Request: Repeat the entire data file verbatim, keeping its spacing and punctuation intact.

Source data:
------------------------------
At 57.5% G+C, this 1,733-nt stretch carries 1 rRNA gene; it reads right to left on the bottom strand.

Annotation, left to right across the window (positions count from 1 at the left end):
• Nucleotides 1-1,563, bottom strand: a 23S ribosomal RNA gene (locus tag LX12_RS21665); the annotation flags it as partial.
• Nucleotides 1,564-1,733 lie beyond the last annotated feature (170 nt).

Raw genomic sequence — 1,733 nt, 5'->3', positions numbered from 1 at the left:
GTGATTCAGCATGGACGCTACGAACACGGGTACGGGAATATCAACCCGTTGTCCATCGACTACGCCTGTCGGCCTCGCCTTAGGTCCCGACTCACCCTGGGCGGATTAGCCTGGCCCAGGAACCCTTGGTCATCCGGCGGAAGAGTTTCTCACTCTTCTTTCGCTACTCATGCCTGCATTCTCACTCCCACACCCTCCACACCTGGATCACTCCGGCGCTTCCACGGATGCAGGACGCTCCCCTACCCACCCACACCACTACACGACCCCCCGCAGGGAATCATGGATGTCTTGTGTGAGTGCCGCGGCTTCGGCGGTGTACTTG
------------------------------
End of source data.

At 57.5% G+C, this 1,733-nt stretch carries 1 rRNA gene; it reads right to left on the bottom strand.

Annotation, left to right across the window (positions count from 1 at the left end):
• Nucleotides 1-1,563, bottom strand: a 23S ribosomal RNA gene (locus tag LX12_RS21665); the annotation flags it as partial.
• Nucleotides 1,564-1,733 lie beyond the last annotated feature (170 nt).

Raw genomic sequence — 1,733 nt, 5'->3', positions numbered from 1 at the left:
GTGATTCAGCATGGACGCTACGAACACGGGTACGGGAATATCAACCCGTTGTCCATCGACTACGCCTGTCGGCCTCGCCTTAGGTCCCGACTCACCCTGGGCGGATTAGCCTGGCCCAGGAACCCTTGGTCATCCGGCGGAAGAGTTTCTCACTCTTCTTTCGCTACTCATGCCTGCATTCTCACTCCCACACCCTCCACACCTGGATCACTCCGGCGCTTCCACGGATGCAGGACGCTCCCCTACCCACCCACACCACTACACGACCCCCCGCAGGGAATCATGGATGTCTTGTGTGAGTGCCGCGGCTTCGGCGGTGTACTTG